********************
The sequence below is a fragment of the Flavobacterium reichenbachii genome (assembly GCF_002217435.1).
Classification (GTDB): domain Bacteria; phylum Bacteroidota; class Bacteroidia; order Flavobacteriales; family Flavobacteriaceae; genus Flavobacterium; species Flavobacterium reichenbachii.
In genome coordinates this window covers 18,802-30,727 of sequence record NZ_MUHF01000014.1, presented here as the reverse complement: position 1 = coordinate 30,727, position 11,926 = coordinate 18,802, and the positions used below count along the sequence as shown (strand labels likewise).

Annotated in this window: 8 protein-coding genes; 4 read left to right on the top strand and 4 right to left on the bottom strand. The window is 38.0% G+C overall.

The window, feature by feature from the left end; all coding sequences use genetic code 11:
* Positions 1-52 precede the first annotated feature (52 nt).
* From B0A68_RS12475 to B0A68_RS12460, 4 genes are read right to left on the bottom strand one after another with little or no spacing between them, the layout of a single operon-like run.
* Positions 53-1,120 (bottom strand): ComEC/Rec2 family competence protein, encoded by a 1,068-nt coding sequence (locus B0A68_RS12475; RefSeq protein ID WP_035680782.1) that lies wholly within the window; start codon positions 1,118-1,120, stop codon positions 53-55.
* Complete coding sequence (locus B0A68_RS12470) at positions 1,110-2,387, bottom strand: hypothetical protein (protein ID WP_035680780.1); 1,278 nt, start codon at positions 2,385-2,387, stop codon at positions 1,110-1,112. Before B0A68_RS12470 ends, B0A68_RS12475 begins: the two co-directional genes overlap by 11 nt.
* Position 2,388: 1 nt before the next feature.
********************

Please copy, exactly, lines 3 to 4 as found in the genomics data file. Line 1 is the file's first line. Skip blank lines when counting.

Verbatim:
In genome coordinates this window covers 18,802-30,727 of sequence record NZ_MUHF01000014.1, presented here as the reverse complement: position 1 = coordinate 30,727, position 11,926 = coordinate 18,802, and the positions used below count along the sequence as shown (strand labels likewise).

Annotated in this window: 8 protein-coding genes; 4 read left to right on the top strand and 4 right to left on the bottom strand. The window is 38.0% G+C overall.